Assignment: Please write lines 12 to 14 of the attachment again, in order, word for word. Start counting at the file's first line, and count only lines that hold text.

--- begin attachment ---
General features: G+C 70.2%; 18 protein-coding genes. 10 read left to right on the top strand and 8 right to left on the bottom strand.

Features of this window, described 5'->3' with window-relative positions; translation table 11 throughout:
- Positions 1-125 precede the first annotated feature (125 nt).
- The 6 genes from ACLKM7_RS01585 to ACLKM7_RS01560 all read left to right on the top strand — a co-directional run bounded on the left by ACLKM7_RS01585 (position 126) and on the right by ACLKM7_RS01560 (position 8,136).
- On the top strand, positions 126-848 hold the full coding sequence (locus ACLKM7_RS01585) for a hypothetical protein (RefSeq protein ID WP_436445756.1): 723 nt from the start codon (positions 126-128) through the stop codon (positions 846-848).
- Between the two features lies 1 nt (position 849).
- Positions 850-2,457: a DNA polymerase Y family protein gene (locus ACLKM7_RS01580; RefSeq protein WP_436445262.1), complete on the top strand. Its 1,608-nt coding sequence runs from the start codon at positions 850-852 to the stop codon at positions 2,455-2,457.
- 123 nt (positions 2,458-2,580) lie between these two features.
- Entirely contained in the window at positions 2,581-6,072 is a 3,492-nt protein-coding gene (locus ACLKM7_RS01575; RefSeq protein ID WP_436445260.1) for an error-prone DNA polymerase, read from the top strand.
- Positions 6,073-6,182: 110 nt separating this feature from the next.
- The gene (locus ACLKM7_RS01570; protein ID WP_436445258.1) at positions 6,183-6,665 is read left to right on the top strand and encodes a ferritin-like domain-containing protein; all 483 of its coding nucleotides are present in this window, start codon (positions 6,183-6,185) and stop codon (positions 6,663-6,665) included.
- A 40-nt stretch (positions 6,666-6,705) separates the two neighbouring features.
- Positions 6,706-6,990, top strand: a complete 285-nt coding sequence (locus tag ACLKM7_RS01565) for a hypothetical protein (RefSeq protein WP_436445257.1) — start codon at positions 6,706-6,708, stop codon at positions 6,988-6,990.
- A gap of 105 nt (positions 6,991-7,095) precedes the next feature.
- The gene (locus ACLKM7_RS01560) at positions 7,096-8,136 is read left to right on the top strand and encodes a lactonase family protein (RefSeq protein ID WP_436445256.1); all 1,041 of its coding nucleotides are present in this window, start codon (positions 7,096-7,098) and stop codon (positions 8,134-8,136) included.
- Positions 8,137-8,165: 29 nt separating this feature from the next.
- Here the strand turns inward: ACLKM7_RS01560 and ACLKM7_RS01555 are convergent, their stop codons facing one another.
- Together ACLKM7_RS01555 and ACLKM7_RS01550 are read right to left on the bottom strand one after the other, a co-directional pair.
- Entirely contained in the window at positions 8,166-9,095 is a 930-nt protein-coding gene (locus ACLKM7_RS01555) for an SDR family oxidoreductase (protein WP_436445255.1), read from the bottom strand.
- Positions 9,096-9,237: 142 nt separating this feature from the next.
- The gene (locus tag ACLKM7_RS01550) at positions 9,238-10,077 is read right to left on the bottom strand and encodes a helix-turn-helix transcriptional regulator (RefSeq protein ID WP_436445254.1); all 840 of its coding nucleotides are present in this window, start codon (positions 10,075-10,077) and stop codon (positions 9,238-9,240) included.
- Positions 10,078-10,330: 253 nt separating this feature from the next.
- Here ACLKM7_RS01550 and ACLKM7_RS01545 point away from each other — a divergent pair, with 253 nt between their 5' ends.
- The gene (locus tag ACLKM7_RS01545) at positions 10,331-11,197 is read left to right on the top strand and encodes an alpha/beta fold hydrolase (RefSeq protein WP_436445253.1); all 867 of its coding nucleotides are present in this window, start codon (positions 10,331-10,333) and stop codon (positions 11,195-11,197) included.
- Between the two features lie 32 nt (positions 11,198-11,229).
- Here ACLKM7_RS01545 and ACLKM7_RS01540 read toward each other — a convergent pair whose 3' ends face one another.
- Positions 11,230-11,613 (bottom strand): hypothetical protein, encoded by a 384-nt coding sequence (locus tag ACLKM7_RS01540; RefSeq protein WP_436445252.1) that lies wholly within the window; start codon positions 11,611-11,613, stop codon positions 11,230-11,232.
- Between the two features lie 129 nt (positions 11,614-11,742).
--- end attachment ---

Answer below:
- A 40-nt stretch (positions 6,666-6,705) separates the two neighbouring features.
- Positions 6,706-6,990, top strand: a complete 285-nt coding sequence (locus tag ACLKM7_RS01565) for a hypothetical protein (RefSeq protein WP_436445257.1) — start codon at positions 6,706-6,708, stop codon at positions 6,988-6,990.
- A gap of 105 nt (positions 6,991-7,095) precedes the next feature.